On my way into work this morning, I found myself behind a Big Bird yellow school bus. It stopped at the end of a driveway where a Dad waited with his two young children. The bi-fold doors swung open and the little girl, probably a second grader, boarded first. Her brother, who was either in kindergarten or first grade, followed. As the bus slowly pulled away, Dad, obviously dressed for work, gave them a hearty wave and then put his hand to his lips and threw them a kiss.
. . . put his hand to his lips and threw them a kiss.
This beautiful Hallmark moment took no more than a minute, if that, but it instantly catapulted me back to when my daughter, who turns 30 this year, was that age. In my mind's eye I can see us standing on the corner waiting for the bus. But this fleeting memory quickly triggered another, much stronger, memory.
Just before she started high school, I was hired to be the school's new technology coordinator. I remember with vivid clarity, sitting her down and telling her I realized when children reach high school, their parents suddenly, and for no apparent reason, become embarrassing.
I told her if she wanted I would not speak to her in the hallways or anywhere else in school so she would not be embarrassed. I told her I understood and would not be hurt if this is what she wanted. She surprised me by saying she wanted me to talk to her if I saw her. This made me very happy because I wanted to talk to and acknowledge her when I saw her. But I wondered, and secretly hoped, I wouldn't embarrass her.
My office was located in the school's library and there were times when I'd return to find a scribbled note from her saying, "Mom, just wanted to let you know I was here." Or, "Hi Mom, hope you're having a good day." Other times I'd swing into my office after some technological meltdown to find her sitting in my chair waiting for me. She came because she wanted to, she left notes because she wanted to. While she never said so, I suspect, and hope, she was proud and happy I was there.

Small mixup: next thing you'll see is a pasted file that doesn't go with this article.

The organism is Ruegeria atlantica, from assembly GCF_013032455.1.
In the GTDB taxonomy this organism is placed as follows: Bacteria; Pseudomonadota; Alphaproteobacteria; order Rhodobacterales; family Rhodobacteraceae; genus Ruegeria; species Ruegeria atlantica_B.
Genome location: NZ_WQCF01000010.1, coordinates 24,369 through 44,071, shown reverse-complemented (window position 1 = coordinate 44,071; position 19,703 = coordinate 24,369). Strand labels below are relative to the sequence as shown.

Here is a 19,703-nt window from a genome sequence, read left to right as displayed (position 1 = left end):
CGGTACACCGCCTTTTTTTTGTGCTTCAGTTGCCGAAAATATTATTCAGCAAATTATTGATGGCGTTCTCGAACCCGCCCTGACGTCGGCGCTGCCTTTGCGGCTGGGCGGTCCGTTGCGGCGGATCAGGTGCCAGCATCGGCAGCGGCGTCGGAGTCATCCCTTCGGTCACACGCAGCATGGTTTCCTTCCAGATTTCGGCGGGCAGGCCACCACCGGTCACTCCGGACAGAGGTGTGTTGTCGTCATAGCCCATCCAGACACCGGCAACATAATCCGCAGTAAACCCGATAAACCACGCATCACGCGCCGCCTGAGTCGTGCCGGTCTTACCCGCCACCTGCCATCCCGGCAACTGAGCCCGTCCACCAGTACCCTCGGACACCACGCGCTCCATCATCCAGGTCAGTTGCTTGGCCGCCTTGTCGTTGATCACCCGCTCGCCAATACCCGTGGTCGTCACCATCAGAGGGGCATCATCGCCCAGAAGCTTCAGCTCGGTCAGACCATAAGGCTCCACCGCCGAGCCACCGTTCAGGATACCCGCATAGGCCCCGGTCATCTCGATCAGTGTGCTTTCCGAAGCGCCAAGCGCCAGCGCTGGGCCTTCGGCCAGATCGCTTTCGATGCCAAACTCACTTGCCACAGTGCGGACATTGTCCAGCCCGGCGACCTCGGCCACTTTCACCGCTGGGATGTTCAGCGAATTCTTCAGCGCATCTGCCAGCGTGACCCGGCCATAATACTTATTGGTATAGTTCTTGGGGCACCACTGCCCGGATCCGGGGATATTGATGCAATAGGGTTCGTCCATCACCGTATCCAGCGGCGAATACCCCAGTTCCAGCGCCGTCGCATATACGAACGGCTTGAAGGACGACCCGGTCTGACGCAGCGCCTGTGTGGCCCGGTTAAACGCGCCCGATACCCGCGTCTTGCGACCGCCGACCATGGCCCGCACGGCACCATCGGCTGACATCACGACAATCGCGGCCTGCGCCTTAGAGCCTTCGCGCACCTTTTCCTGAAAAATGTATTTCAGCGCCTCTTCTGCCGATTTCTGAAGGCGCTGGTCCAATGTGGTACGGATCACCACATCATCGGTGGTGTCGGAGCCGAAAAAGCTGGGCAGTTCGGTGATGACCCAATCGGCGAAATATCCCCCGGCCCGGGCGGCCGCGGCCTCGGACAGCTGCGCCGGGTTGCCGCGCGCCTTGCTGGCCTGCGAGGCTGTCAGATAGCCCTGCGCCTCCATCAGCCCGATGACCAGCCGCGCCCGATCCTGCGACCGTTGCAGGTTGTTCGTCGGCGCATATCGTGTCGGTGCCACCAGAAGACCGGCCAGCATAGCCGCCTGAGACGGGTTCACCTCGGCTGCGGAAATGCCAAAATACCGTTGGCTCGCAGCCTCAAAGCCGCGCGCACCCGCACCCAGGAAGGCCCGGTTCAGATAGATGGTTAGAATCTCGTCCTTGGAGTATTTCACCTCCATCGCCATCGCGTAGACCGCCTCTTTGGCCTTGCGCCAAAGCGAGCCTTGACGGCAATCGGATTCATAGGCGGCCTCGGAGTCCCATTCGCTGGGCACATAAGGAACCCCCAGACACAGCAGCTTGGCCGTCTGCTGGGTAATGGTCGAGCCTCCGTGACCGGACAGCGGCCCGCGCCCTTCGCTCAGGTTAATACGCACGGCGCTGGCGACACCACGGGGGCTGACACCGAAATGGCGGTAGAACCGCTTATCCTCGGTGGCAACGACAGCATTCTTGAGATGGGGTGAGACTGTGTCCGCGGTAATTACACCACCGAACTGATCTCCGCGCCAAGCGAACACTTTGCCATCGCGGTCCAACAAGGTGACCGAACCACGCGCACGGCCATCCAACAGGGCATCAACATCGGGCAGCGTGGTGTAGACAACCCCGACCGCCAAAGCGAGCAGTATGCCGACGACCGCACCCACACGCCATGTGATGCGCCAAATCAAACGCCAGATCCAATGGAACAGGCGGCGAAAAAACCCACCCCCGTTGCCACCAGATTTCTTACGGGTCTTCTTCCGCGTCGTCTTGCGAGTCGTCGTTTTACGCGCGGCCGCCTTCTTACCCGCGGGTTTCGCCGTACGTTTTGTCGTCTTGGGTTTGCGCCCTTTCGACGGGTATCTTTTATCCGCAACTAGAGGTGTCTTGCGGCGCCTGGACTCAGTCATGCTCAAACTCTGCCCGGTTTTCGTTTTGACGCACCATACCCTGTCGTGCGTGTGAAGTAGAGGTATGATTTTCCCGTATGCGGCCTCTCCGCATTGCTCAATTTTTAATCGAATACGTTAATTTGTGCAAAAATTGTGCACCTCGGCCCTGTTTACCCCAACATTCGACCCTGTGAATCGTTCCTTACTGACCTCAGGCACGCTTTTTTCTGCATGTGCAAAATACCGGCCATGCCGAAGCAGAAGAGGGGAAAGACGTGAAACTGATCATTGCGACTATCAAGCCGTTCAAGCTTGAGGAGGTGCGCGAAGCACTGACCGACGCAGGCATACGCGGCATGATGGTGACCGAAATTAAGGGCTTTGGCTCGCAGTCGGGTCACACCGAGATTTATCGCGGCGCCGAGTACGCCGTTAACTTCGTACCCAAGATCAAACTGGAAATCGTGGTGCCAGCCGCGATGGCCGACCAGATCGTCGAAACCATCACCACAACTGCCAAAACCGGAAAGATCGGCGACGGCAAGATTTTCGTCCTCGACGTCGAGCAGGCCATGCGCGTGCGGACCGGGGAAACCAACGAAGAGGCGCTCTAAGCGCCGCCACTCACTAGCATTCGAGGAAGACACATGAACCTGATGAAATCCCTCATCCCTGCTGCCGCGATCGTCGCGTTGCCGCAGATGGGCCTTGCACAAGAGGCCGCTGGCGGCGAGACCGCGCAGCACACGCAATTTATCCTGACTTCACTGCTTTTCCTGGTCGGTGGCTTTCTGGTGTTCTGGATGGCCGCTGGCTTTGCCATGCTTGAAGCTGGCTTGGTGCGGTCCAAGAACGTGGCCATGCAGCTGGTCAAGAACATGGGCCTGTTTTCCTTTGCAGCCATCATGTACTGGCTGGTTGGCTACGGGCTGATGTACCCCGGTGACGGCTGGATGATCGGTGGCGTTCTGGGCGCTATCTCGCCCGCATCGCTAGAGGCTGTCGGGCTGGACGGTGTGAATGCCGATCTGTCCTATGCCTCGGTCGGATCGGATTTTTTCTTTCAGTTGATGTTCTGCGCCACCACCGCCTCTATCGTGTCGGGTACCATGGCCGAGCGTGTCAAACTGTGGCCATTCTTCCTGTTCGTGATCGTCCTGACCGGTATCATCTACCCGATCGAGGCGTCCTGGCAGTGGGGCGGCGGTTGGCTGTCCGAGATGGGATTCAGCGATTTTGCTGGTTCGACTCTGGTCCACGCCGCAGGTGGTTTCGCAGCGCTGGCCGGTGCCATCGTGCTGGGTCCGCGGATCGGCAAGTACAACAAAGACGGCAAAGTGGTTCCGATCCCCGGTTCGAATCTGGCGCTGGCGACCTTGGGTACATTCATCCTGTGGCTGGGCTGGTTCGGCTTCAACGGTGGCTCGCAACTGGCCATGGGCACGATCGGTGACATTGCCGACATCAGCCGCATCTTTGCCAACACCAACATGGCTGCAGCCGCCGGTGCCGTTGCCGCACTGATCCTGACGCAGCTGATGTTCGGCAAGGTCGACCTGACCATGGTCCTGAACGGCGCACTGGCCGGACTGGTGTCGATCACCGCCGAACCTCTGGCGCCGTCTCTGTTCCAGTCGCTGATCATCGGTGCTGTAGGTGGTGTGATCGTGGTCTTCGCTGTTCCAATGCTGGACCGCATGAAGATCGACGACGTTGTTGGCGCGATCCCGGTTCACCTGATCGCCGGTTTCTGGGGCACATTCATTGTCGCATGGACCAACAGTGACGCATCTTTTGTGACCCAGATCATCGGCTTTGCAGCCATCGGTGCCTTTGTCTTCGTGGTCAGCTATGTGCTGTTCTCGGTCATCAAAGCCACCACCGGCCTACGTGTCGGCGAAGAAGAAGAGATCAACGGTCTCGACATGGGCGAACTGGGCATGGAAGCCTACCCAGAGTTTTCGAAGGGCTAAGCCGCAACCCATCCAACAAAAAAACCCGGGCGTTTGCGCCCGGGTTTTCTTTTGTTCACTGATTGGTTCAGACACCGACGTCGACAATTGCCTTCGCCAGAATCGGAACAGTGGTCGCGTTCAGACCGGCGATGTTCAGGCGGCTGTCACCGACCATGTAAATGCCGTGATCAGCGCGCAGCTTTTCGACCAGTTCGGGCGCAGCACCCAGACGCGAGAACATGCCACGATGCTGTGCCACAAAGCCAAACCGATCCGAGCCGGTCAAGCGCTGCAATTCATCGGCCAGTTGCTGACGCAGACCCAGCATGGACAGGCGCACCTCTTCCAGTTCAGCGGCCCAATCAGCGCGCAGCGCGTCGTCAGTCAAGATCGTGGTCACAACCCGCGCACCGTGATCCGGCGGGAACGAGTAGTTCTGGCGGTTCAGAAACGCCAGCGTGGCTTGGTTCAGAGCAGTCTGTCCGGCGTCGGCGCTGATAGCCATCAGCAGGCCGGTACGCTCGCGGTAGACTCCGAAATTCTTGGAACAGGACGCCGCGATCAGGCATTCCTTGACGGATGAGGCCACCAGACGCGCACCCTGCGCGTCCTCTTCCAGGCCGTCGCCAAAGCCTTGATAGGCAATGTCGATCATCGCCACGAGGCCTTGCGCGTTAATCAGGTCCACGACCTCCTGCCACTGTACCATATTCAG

When this story comes up, she loves to tell people the teachers never gave her a hard time because they all knew I worked in the school and would probably be on their classroom doorstep if they did. Nothing ever happened and I never had to call her bluff.
For many parents the opportunity to work in the schools their children attend is not always an option. But if I died tomorrow, arrived at the pearly gates and God asked, "What is one of the best things you ever did?" I would reply with this memory.
This was an extraordinary opportunity . . . no, an extraordinary gift and one I am blessed and grateful to have received. It is also one of my most treasured memories of time with my daughter.
My late, incredibly wonderful mother-in-law gave me two pieces of excellent advice about parenting I have never forgotten.
First, don't be in a hurry to be a parent because once you are, you're one for the rest of your life. You never stop worrying, helping or loving them. And second, enjoy them as much as you can when they are little because once they start school, the time goes by so very, very quickly. She was right on both counts.
There is no moral for this story because every parent has to find their own way with their children.